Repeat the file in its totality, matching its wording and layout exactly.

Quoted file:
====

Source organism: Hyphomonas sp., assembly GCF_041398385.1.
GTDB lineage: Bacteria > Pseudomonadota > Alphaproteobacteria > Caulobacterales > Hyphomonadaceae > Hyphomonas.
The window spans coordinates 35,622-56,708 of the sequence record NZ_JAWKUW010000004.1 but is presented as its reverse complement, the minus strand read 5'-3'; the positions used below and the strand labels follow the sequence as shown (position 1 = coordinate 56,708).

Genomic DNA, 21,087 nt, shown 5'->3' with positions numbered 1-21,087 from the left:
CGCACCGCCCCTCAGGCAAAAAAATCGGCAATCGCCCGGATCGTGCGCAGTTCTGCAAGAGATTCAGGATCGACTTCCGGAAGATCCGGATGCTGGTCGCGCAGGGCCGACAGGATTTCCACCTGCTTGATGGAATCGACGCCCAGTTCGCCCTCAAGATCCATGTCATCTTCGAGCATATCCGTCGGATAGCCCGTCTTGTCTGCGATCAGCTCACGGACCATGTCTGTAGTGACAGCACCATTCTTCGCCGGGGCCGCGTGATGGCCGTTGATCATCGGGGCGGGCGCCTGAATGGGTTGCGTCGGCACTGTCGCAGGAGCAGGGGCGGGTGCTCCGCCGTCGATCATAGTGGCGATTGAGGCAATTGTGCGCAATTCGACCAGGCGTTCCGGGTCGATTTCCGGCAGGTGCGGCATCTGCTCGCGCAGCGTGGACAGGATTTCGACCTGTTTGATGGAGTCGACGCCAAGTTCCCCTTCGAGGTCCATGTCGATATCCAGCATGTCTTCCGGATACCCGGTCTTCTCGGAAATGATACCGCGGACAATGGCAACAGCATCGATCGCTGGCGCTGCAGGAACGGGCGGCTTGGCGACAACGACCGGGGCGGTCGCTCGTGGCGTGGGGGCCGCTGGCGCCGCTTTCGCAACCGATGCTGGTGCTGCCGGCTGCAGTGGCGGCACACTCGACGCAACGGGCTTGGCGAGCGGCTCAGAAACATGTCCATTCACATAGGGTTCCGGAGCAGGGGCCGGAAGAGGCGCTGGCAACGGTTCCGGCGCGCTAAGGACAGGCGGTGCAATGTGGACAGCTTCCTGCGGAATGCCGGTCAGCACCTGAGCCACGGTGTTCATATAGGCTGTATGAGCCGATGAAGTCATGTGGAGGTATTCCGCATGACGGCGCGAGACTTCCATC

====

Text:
Source organism: Hyphomonas sp., assembly GCF_041398385.1.
GTDB lineage: Bacteria > Pseudomonadota > Alphaproteobacteria > Caulobacterales > Hyphomonadaceae > Hyphomonas.
The window spans coordinates 35,622-56,708 of the sequence record NZ_JAWKUW010000004.1 but is presented as its reverse complement, the minus strand read 5'-3'; the positions used below and the strand labels follow the sequence as shown (position 1 = coordinate 56,708).

Genomic DNA, 21,087 nt, shown 5'->3' with positions numbered 1-21,087 from the left:
CGCACCGCCCCTCAGGCAAAAAAATCGGCAATCGCCCGGATCGTGCGCAGTTCTGCAAGAGATTCAGGATCGACTTCCGGAAGATCCGGATGCTGGTCGCGCAGGGCCGACAGGATTTCCACCTGCTTGATGGAATCGACGCCCAGTTCGCCCTCAAGATCCATGTCATCTTCGAGCATATCCGTCGGATAGCCCGTCTTGTCTGCGATCAGCTCACGGACCATGTCTGTAGTGACAGCACCATTCTTCGCCGGGGCCGCGTGATGGCCGTTGATCATCGGGGCGGGCGCCTGAATGGGTTGCGTCGGCACTGTCGCAGGAGCAGGGGCGGGTGCTCCGCCGTCGATCATAGTGGCGATTGAGGCAATTGTGCGCAATTCGACCAGGCGTTCCGGGTCGATTTCCGGCAGGTGCGGCATCTGCTCGCGCAGCGTGGACAGGATTTCGACCTGTTTGATGGAGTCGACGCCAAGTTCCCCTTCGAGGTCCATGTCGATATCCAGCATGTCTTCCGGATACCCGGTCTTCTCGGAAATGATACCGCGGACAATGGCAACAGCATCGATCGCTGGCGCTGCAGGAACGGGCGGCTTGGCGACAACGACCGGGGCGGTCGCTCGTGGCGTGGGGGCCGCTGGCGCCGCTTTCGCAACCGATGCTGGTGCTGCCGGCTGCAGTGGCGGCACACTCGACGCAACGGGCTTGGCGAGCGGCTCAGAAACATGTCCATTCACATAGGGTTCCGGAGCAGGGGCCGGAAGAGGCGCTGGCAACGGTTCCGGCGCGCTAAGGACAGGCGGTGCAATGTGGACAGCTTCCTGCGGAATGCCGGTCAGCACCTGAGCCACGGTGTTCATATAGGCTGTATGAGCCGATGAAGTCATGTGGAGGTATTCCGCATGACGGCGCGAGACTTCCATC